High and mighty pay respects to deli owner Levitt

January 25, 1995|By Ellen Gamerman | Ellen Gamerman,Sun Staff Writer

The man who served up thick sandwiches and good conversation was remembered yesterday by the people who filled his restaurant for decades and made him an Annapolis institution.

More than 600 people -- from politicians to boyhood friends -- gathered at a Baltimore funeral home to remember Charles A. "Chick" Levitt, owner of Chick & Ruth's Delly on Main Street. Mr. Levitt, who was 67, died of a heart attack over the weekend.

In a city where strip malls and shopping centers increasingly are the rule, Mr. Levitt was one reason Chick & Ruth's remained a local landmark. Seven days a week he could be found standing behind the cash register -- a great perch from which to identify regulars who walked through the front door.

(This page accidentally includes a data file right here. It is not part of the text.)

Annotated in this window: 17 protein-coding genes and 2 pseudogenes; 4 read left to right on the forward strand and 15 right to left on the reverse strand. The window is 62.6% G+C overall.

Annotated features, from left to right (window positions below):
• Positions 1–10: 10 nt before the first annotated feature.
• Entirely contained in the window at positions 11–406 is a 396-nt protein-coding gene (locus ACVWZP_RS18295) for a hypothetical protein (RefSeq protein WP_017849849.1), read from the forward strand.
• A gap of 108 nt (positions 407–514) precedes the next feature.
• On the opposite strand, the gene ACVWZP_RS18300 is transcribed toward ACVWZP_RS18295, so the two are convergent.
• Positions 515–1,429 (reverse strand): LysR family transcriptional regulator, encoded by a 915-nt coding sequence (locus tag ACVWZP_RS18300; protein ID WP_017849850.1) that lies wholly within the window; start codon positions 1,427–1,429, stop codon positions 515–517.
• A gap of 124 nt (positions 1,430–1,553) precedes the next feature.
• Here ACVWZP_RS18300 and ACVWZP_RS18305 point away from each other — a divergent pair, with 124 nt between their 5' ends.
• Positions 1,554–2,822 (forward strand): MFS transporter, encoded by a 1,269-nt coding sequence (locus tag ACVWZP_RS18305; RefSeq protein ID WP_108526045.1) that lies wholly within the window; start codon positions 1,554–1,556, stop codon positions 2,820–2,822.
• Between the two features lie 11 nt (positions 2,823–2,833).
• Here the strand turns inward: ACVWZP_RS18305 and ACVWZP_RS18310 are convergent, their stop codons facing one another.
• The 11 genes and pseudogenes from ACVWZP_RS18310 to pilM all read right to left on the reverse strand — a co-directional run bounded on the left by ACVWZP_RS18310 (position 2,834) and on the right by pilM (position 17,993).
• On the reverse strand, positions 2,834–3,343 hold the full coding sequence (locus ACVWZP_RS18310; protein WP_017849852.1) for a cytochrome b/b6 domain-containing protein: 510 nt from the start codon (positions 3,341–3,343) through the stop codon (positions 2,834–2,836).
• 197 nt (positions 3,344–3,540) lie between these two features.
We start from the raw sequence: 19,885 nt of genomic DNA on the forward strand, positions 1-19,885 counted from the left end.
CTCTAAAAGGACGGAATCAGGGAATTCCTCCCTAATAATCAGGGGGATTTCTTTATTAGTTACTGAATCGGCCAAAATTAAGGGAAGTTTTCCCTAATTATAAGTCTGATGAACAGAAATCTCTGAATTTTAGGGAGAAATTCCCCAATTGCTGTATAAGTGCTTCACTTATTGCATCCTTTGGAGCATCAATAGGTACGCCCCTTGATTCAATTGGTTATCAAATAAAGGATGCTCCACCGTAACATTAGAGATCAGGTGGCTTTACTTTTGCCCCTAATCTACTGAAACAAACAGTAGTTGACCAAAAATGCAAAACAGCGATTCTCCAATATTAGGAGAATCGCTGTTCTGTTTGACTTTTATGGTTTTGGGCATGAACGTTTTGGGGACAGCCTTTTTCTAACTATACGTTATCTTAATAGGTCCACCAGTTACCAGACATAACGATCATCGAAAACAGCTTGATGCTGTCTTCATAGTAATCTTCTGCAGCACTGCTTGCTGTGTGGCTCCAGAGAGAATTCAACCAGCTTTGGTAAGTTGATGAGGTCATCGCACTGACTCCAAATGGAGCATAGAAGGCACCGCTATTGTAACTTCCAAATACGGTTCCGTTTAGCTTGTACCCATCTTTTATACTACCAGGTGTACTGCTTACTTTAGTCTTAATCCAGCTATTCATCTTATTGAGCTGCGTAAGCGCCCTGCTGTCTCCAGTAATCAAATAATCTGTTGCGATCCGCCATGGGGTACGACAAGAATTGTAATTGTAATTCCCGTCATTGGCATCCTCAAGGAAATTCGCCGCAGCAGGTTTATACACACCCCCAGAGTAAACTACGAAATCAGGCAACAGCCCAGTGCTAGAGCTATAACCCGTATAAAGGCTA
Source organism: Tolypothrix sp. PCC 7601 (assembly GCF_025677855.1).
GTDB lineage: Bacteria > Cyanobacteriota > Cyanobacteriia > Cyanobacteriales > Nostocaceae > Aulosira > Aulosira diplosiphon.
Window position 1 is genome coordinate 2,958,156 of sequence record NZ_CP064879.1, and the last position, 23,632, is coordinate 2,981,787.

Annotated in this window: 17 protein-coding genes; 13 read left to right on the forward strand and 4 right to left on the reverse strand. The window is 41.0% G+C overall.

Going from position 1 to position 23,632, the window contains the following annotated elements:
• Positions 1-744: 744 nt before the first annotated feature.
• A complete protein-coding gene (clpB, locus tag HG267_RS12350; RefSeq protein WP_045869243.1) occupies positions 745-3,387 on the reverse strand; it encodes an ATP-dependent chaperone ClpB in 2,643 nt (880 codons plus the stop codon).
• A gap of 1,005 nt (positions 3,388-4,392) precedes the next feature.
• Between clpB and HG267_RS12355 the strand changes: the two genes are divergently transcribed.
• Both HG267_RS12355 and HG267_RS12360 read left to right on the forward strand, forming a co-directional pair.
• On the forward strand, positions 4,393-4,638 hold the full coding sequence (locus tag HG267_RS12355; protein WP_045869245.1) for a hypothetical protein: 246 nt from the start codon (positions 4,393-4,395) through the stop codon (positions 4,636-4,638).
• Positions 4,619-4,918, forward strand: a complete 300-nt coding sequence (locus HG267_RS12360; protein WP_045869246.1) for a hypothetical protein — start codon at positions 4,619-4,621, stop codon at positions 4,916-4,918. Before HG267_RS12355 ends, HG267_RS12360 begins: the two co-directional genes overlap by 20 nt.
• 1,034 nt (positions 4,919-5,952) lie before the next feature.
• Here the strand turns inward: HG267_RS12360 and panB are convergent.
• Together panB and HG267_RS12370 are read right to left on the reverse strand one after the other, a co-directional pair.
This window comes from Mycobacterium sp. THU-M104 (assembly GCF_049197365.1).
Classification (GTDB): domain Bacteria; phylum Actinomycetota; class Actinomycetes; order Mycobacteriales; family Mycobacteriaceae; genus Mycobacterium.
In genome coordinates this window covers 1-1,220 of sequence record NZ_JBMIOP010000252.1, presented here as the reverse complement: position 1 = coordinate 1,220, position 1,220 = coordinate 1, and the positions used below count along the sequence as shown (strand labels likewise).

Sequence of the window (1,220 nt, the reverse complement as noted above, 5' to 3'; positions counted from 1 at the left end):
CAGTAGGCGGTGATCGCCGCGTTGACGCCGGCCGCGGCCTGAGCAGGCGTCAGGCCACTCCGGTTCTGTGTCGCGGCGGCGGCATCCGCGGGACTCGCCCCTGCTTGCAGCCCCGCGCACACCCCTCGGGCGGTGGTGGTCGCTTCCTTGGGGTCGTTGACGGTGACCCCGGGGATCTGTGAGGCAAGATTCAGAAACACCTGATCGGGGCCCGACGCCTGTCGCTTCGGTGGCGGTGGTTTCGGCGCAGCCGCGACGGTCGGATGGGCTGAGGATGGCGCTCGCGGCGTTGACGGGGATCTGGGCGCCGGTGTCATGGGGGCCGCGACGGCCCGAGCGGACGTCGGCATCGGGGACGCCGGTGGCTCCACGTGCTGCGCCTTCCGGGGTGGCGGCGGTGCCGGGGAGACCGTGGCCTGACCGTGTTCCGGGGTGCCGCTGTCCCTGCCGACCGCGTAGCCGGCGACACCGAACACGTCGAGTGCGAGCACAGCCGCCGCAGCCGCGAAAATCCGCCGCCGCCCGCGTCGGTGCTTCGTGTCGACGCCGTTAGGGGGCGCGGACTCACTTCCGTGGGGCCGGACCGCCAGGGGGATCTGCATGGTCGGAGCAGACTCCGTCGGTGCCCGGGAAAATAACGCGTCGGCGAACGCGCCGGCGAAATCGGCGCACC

Mr. Levitt gave preference to former governors and politicians, gabbing with them as he served up vanilla fudge milkshakes and foot-long chili dogs. Mr. Levitt named sandwiches in their honor, told them risque jokes and won their attention faster than any lobbyist.

TC "With him, you could be yourself," said Melvin Luterman, the cantor who led the memorial service at Sol Levinson and Bros. "This was probably the best test of a friend."

Yesterday, several of Mr. Levitt's high-powered friends and customers waited in a line that stretched out the door to get a seat at the funeral.

"He was a good man," said former Gov. William Donald Schaefer as he walked out of the funeral home by himself, no entourage in sight. "He was a good political man."

With Mr. Levitt behind the counter, politics were as much a part of eating at Chick & Ruth's as food.

Mr. Levitt and his wife, the former Ruth H. Cohen, opened Chick & Ruth's Delly in 1965. After her death in 1986, Mr. Levitt consoled himself by working seven days a week.

Mr. Levitt's son, Ted, works at the deli and will continue to run business.

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